I just finished reading Slaughterhouse-Five by Kurt Vonnegut. I never read it before and I picked it because several people that I admire talk very highly of both the book and its author. It’s remarkably easy to read.
The most fascinating thing about the book though is the use of time in it. The main character, Billy Pilgrim, travels through time. He has no control over it, he just keeps jumping back and forth. As a reader, you only experience a moment once, but Billy himself can live through the same moment multiple times. He doesn’t change what happens, nor is there the suggestion that he would want to. He simply experiences it.
He meets many colorful characters, of which the Trafalmadorians are the most remarkable ones. They kidnap Billy and explain that they can see six dimensions. This means that they can see all times simultaneously. They see time in the same way that we see a stretch of the Rocky Mountains. Past, present and future just “are”. Because of this concept of time, they don’t see death as the end of something. It just means that the person who died will not be around in a particular part of time. But he or she will still around during other times.
Although I can’t see six dimensions, I like the idea of thinking about time like this. Someone might be here today, and they were around in the past. You spent time together. At a certain moment, the person might die. They won’t be around to experience new things together in the future. But the moments that you shared and the time that you spent together will always be there. We might not be able to experience all time simultaneously, but we can go back to those moments in the past and still enjoy them by remembering.
This is not only true for time spent with people who are no longer there, it’s also true for other moments in your life. Some of these moments might be crisp and beautiful, like the view of a mountain lake on a sunny day. Other moments might be more like a dark cave with spiders and bats flying around in them. Going back to those isn’t very appealing. You might as well avoid thinking about them too much, as you can’t change what already happened. It can be very soothing and inspiring to go back to enjoy the happy memories every now and then though. But don’t get stuck. Remember to experience today.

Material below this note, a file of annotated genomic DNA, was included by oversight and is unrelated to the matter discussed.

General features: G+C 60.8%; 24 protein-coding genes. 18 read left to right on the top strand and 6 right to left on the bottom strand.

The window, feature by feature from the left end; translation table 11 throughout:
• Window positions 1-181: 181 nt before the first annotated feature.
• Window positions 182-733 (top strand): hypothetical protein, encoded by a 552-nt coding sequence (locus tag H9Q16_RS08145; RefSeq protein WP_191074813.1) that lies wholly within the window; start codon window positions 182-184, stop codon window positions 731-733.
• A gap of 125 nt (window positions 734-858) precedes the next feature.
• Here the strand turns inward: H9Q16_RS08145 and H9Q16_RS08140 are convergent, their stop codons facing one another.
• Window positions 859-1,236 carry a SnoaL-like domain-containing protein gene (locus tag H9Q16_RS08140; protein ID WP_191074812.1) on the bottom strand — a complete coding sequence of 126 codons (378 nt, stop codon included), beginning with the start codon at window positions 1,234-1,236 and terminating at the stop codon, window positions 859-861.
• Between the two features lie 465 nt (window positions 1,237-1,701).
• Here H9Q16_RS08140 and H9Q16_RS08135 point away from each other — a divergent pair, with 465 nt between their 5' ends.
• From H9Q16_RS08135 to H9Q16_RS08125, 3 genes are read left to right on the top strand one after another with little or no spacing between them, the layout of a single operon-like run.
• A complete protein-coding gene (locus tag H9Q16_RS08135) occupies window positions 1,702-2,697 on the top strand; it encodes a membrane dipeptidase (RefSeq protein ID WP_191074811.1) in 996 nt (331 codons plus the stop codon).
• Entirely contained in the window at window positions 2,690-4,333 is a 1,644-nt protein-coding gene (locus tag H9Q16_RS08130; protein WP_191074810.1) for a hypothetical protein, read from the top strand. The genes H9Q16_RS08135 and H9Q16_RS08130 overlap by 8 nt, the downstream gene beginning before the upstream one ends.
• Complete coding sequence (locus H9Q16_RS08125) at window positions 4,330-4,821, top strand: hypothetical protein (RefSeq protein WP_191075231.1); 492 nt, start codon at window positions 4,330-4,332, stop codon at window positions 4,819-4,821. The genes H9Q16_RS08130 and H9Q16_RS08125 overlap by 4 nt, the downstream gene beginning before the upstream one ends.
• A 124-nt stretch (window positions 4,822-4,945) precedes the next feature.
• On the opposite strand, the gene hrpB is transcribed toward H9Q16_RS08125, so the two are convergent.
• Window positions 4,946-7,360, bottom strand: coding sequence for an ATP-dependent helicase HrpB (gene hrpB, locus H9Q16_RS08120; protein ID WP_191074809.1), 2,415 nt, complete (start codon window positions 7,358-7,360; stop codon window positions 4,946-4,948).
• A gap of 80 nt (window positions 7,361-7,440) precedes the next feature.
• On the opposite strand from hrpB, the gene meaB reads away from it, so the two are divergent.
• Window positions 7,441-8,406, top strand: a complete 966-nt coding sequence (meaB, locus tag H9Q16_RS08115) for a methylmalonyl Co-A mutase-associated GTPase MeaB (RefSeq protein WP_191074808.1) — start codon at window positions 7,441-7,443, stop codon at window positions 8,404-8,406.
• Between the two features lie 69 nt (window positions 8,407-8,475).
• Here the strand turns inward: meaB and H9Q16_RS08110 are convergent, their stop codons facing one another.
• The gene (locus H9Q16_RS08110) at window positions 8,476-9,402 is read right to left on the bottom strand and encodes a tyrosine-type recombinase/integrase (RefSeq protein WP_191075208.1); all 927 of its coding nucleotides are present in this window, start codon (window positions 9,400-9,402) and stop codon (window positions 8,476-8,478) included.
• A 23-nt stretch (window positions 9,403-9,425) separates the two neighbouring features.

What a surreal time we live in at the moment. World leaders who lie more and are less eloquent than toddlers, large groups of people ignoring or even arguing against proven facts, because they don’t fit their narrative and so much hate and intolerance everywhere.
In today’s crazy world disagreements are understandable and perhaps even necessary. But there’s no need to be harsh, hateful and unkind to someone you don’t understand or don’t agree with. It doesn’t cost you anything to be kind. Even if you are having a discussion with someone. Being kind doesn’t take anything away from the point that you are making. In my opinion, it’s even the opposite. An argument that is made calmly and with respect for the other person comes across a lot stronger than one embedded in insults and name-calling.
Most people, when being attacked or insulted, will feel bad. Whether you are right or wrong, when someone rips you a new one it will affect your confidence. With the loss of confidence, you will have a harder time making a strong case for your point of view. You might feel like disappearing.
I try not to let unkind words get to me, especially in a professional situation, but sometimes they do. Unfortunately, I’m a lousy actor and I don’t have a poker face. If you pay attention it’s relatively easy to pick up on how I’m feeling.
That’s not the worst part though. As something like that will knock my confidence and requires a significant amount of energy to digest, there will be less energy left for everything else. I might lack patience when someone wants my help or attention. Maybe I’ll react blunter than I would like to, or perhaps I’d fail to listen to someone without judgment.
I might involuntarily pay someone else’s unkindness forward.
When you give someone a compliment, on the other hand, they’ll feel good. You will build them up. They will feel more confident and that in turn will make it easier for them to express themselves.
This means that bluntly criticizing and kindly complimenting someone are both self-fulfilling prophecies. The impact of your words will almost automatically confirm your opinion.
So I plead with you to try and be kind to people. Give someone a compliment if you feel positive about them. And if you don’t then just keep your mouth shut. You won’t achieve anything apart from tearing down someone you feel is already down. Instead of condemning people, let’s try to understand them.
Let’s bring some sympathy, tolerance, and kindness in this crazy world we live in.